by APOORVA KETHIDI Staff Writer
United States Army soldier Sergeant Bowe Bergdahl was released by the Taliban on May 31, 2014 after five years in captivity.
Bergdahl was captured by the Taliban-aligned Haqqani network in Afghanistan in June 2009 at the age of 23. Following the release, he arrived at a German hospital to undergo the minimum 72-hour decompression period of his “Phase III Reintegration.” It was a three step processes in which Bergdahl was reintroduced to American Society by the Southern Command.
Southern Command, which deals with all reintegration cases, developed this protocol after the Vietnam War to help with the flood of hundreds of returned Prisoners of War (POWs). Since 2007, they have treated an Army contractor held hostage in Ethiopia for three months, three Pentagon contractors held in Colombia for more than 5 years, an Army civilian held in Iraq for two months, and a U.S. service member held in Colombia for over four months.
Bergdahl’s whereabouts and reasons for being where he was when captured were unclear by many people, including members of Congress, who believe that he was a deserter.
In order to get Bergdahl out, the U.S. swapped five prisoners from Guantanamo Bay with the Taliban. The Obama administration has come under fire from members of Congress who have accused him of breaking the law with the swap.
Critics have noted the deal did not feature a 30-day notice to Congress that is required when prisoners are released from Guantanamo Bay. The 2013 version of the National Defense Authorization Act that says Congress must be notified of releases from Guantanamo Bay “not later than 30 days before the transfer or release of the individual.”
The administration, however, has frequently said Bergdahl’s life was in danger, requiring immediate action from the president. Caitlin Hayden, the White House security spokesperson, said in a statement Tuesday that Secretary of Defense Chuck Hagel, acting on behalf of the president, determined the normal notification process could endanger Bergdahl’s life.
“The swap for Bergdahl may have returned him to America, but it was not a smart move by Obama because no one but him and a few other people, not including Congress, knew. It was very risky,” said freshman Alyssa Schnorrbusch.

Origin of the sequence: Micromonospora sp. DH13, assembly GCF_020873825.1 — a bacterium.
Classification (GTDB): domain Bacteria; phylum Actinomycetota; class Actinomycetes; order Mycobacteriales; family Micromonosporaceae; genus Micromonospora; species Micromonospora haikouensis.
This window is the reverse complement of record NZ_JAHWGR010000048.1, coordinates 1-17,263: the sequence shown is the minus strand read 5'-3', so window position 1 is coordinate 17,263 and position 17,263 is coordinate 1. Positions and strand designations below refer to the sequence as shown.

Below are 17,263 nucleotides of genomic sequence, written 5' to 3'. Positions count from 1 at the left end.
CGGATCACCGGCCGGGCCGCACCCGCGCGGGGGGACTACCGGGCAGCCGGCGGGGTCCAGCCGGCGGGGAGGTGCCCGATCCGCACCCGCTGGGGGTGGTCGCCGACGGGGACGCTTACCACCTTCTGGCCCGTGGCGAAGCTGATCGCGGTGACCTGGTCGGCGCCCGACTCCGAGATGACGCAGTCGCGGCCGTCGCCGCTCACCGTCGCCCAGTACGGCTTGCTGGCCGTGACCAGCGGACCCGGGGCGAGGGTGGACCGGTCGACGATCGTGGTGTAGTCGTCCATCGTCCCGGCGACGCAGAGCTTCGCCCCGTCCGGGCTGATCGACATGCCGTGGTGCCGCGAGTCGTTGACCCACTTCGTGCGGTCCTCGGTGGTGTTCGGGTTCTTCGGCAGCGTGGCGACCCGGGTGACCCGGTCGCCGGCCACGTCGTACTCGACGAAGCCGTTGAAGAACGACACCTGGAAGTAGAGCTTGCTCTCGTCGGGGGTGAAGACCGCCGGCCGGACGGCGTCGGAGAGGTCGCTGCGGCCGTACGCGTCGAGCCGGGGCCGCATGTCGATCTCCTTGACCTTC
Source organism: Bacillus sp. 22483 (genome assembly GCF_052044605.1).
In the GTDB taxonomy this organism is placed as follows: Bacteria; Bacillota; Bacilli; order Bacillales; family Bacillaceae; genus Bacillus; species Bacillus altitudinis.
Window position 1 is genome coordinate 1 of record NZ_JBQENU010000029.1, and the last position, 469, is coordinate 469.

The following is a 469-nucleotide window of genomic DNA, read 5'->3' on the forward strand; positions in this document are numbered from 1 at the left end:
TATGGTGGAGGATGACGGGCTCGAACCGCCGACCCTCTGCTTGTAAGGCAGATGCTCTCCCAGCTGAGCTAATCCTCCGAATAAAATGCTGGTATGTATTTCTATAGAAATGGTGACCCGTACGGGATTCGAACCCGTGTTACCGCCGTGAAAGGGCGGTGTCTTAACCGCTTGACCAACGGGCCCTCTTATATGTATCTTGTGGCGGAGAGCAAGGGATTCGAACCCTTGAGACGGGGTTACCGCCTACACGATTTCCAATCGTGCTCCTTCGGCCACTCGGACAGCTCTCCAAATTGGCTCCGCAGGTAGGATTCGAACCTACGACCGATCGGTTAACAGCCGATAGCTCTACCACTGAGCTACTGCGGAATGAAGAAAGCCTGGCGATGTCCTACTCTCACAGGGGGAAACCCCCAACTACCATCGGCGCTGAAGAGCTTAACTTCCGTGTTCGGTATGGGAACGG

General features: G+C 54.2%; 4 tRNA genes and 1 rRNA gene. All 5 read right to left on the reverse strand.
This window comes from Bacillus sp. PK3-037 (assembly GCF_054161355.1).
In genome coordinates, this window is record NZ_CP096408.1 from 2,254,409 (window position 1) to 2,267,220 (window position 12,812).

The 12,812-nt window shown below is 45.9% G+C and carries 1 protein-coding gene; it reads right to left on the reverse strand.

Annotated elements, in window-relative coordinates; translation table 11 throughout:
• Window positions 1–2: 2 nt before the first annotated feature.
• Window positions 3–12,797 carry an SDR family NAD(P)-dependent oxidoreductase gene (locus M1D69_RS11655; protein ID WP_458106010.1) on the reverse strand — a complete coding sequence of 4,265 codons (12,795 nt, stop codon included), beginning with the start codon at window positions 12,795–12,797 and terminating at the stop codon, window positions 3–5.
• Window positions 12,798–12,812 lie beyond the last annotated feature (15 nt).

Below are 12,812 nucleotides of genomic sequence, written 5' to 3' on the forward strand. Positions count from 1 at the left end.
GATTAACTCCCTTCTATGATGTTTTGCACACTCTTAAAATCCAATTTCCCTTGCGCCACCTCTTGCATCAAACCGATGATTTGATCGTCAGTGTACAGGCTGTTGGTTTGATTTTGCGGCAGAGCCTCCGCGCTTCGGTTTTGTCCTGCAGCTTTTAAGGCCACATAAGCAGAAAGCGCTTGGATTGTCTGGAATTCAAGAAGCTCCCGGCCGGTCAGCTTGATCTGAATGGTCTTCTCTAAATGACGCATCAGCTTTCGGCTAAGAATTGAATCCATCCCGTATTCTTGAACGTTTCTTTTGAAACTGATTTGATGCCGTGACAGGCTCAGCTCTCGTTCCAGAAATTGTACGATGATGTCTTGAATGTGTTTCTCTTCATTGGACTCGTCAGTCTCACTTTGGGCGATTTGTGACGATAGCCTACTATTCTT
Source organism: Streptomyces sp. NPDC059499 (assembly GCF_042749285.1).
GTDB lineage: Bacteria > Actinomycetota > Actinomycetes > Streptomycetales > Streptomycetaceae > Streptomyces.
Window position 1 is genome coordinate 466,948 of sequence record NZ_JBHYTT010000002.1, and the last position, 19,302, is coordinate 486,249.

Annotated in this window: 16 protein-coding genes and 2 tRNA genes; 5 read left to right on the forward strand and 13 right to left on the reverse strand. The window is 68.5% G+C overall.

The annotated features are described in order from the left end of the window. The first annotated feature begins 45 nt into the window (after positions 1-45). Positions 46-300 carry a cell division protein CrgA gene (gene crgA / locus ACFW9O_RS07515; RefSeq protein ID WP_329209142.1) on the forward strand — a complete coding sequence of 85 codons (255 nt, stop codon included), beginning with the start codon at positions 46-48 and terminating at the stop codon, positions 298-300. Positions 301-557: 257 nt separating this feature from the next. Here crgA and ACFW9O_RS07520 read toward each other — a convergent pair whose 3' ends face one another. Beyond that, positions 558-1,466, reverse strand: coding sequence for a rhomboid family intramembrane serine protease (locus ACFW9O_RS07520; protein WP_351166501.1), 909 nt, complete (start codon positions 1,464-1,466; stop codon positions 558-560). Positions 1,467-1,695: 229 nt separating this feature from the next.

Congress is especially worried that this is just a repeat of Sergeant Charles Robert Jenkins.
Jenkins deserted his unit in South Korea in 1965 and crossed into the North, thinking the regime would ship him to the Soviet Union and he could go home from there. The North Koreans imprisoned him and made him do propaganda work until his negotiated release in 2004, whereupon the U.S. Army put a uniform on the old man, put him in jail for 25 days and, finally, discharged him dishonorably.
“I heard about the incidence with Jenkins and I do not believe that it is like what happened with Bergdahl. With Jenkins, it was confirmed that he was a deserter, but with Bergdahl, he could have simply been kidnapped,” said freshman Abbie Hoppe.
The effort to find Bergdahl is also indirectly connected to the deaths of six U.S. Army soldiers: Lt. Darryn Deen Andrews, Sgt. Clayton Patrick Bowen, Morris Lewis Walker, Sgt. Kurt Robert Curtiss, Matthew Michael Martinek, and Sgt. Michael Chance Murphrey. They were assigned to search for Bergdahl after his capture.
The celebration at the 28-year-old Sgt.’s home town of Hailey, Idaho that was previously planned for June 28 was cancelled due to the controversy over the circumstances of Bergdahl’s departure from his platoon and the handling of his release by the Obama administration. Furious phone calls and e-mails from all over the country flooded the town.
Bergdahl is currently in the process of adapting to American society again.
Why do you think Obama chose to make a swap for Bergdahl?